How much longer do you see Pretty Little Liars continuing?

I think we have a few more seasons in us. I’d love to see this show end in a good spot, where people really really care about it. I think it’s a show that can’t go on forever. The girls and I are getting older. I don’t want it’s going to end soon, but we’ve been doing this for five seasons. We’re going to do a sixth season, I think, and after that we’ll know how it’s going to end. That will be one epic ending!

TIME Television

David Duchovny Talks Saying Goodbye to Californication

Episode 701
David Duchovny as Hank Moody in Californication Jordin Althaus—Showtime

On the eve of the Showtime series' final season, the actor, who plays troubled writer Hank Moody, tells TIME about letting his rear end call the shots in his career, the legacy of Californication, and his upcoming new NBC series Aquarius

After seven season, Showtime’s Californication is coming to its end. The series, created by Tom Kapinos, has followed troubled writer Hank Moody as he attempts to navigate family and career while continually womanizing, drinking and engaging in general debauchery. The character of Hank, played by David Duchovny, will hopefully find a satisfying — although perhaps not altogether happy — end during the final season, which premieres April 13.

Duchovny is already moving on to his next project, a series for NBC called Aquarius, on which he’ll play a police detective on the trail of serial killer Charles Manson. That project begins shooting in July, but meanwhile, Duchovny has been reflecting on the end of Californication and what the show has meant to popular culture. TIME spoke with the actor about saying goodbye to Hank, what it means to be a writer and why his ass makes all his career decisions.

TIME: Californication is ending! This is so sad.

We’re all sad. We loved each other. It wasn’t a just a job I loved going to every day. I know it sounds like bulls–t when an actor says, “It was like a family!” But it’s not exactly like a family, because usually you want to get away from your family. It was great. It was really a pleasure for the full seven years.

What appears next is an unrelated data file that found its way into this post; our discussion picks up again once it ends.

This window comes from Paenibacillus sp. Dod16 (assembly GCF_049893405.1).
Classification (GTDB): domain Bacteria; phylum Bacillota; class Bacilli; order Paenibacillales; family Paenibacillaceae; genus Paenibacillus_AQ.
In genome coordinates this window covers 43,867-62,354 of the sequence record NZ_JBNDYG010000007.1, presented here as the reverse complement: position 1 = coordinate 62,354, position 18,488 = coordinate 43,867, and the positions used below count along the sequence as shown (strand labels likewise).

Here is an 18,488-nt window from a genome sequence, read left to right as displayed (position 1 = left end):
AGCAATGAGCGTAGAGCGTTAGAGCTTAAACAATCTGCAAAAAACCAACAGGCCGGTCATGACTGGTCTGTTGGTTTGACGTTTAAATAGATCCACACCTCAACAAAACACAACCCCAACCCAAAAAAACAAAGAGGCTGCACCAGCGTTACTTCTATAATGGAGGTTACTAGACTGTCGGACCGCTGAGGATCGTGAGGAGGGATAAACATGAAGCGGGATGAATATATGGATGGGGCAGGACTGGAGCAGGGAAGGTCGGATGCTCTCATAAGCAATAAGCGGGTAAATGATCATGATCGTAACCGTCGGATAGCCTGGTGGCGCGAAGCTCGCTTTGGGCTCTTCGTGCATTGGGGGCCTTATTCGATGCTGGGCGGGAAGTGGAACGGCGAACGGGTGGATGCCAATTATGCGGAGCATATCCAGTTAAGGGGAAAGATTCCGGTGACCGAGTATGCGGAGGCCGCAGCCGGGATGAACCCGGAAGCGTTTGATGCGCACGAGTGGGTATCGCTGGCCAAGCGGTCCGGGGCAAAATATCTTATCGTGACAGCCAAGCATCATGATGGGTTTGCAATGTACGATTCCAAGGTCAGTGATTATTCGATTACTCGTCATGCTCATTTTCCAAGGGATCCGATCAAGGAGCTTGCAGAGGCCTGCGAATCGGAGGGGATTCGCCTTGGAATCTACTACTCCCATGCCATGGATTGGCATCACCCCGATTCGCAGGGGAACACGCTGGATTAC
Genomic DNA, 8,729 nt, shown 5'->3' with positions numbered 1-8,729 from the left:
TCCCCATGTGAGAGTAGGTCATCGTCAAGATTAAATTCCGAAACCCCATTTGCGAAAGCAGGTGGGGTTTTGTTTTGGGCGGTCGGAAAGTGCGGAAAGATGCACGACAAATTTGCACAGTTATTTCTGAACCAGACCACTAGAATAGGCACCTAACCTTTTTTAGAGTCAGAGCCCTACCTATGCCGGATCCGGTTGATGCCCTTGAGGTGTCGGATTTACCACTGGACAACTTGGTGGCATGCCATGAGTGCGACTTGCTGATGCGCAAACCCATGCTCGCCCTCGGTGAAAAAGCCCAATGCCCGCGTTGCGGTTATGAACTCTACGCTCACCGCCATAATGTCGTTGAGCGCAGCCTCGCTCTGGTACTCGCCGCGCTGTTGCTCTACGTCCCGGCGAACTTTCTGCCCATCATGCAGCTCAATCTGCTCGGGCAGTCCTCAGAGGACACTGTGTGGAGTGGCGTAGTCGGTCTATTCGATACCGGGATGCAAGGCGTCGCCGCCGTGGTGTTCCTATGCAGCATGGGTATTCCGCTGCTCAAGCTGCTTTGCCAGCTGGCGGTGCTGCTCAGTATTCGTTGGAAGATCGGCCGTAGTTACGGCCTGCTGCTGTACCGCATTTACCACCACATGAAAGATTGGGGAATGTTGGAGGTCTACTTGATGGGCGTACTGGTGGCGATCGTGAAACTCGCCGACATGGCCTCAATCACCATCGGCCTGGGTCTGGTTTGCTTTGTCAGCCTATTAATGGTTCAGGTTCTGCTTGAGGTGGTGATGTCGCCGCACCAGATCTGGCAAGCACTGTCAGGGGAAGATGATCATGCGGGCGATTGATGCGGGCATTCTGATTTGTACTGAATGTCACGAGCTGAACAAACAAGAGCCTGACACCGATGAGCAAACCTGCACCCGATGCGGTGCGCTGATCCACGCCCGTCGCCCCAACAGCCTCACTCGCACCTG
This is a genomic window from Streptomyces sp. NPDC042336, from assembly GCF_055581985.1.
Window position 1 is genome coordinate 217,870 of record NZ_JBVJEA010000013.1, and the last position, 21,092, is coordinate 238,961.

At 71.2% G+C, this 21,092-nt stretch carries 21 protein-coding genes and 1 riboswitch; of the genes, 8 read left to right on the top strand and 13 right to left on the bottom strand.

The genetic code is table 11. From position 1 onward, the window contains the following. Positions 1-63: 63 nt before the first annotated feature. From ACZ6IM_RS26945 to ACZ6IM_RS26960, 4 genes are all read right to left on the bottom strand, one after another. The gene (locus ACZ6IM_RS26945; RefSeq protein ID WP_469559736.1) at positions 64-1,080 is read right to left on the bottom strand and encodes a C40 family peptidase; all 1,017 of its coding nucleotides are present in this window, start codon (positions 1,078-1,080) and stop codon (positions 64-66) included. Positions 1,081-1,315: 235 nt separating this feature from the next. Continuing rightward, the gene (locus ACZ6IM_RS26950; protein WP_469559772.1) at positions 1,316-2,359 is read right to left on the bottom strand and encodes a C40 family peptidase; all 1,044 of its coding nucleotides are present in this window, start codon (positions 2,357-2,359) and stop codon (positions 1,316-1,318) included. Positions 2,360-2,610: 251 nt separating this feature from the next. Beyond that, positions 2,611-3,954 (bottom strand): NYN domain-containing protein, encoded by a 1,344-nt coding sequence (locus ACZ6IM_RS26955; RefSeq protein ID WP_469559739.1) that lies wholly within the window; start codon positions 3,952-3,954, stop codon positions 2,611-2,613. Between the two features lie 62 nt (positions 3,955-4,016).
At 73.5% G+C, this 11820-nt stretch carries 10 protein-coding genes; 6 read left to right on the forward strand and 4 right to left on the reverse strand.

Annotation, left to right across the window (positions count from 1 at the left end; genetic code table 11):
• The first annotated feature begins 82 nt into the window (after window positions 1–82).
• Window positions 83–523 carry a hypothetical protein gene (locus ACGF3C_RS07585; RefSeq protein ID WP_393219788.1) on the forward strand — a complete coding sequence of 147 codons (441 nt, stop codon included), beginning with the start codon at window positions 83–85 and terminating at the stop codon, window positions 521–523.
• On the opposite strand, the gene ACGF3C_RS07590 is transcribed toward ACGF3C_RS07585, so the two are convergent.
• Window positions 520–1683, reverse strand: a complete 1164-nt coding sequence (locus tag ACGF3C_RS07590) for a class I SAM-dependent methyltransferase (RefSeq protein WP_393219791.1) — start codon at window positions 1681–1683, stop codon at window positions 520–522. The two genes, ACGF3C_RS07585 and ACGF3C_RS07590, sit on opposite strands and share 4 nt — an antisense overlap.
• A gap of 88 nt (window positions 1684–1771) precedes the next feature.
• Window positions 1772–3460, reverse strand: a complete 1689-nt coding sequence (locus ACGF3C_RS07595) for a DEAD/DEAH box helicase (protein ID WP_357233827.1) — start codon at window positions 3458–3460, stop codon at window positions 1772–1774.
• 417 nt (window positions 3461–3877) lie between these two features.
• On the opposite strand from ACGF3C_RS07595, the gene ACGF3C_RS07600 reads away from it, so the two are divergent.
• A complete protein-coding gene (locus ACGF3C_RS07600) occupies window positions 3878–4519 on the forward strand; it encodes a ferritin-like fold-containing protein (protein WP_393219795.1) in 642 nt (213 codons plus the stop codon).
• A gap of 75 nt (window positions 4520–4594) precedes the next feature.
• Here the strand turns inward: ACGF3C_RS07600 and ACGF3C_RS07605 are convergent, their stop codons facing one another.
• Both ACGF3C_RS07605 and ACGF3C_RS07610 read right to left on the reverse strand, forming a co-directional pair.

How long ago did the final season wrap?

We wrapped in August. It’s been over for a while. This is normally the time when we’d be gearing up to go again, so I think this is when we’re realizing it. We’ve all been in denial, like, “Oh, we’re just faking it. We’re actually going to do another year.” But now we’re realizing that we’re not.

What was the last day on set like for you?

I was alone. I got to say my goodbyes onset to different actors as we were moving through the last episodes. On the last day. I was alone on that promontory by LAX where we like to shoot, where we watch the planes take off and land. It was just me and the Porsche. I had to say goodbye to the Porsche! That was very difficult. When we cut and the First AD said, “That’s a series wrap for David,” Tom Kapinos, the writer and creator, was there. We kind of just walked off into the sunset and he was crying. I have a picture of it [that] somebody snapped as we started to walk away from the car. I’m glad I have that moment in a photo.

How does the conclusion of this series compare with the experience of ending of The X-Files?

With The X-Files, it was the first time that anything like that had happened to me. It was a phenomenon. It was life-changing. Life-transforming. I went from being somebody who nobody knew to somebody known worldwide. There were all these things that had happened because of the show. By the time we were finishing, I was really ready and eager to move and show that I could do other things, that I wasn’t just going to do this thing. So there wasn’t as much gratitude as I might have had, and looking back I wish I’d had that. I wanted to get out of there. I think we all did. And now, being older, I just try to appreciate things in the moment and be grateful in the moment. I think I was more present for the ending of this one.

When you were first approached to do Californication, what was it about the show and the character that compelled you?

After The X-Files, I didn’t want to do another television show because the schedule is so demanding and all-consuming. What happened with the advent of cable, which I hadn’t foreseen when I was leaving The X-Files and said, “I’ll never do another television show,” was that you could do 12 [episodes]. You could have a life and do other things you wanted to do in your career or your family. It didn’t have to be your sole creative identity or place, so that opened me up to even looking at scripts for television. That was the first step. And then I wanted to do a comedy. And this wasn’t the sort of man-child comedy that I saw most places. To me, it was more like comedies from the ‘70s where men acted immaturely, which is always funny, but not like 10-year-old boys. I was despairing that I was ever going to get a chance to do the sort of comedy I could drive, and then this came along, and I thought it was cinematic in that way. I thought, “Well, I’ll just do this and see if I’m full of shit about thinking I can do a comedy.” And lo and behold, it ran for seven years.

Do you think that Hank Moody, as a character, has changed over these seven years?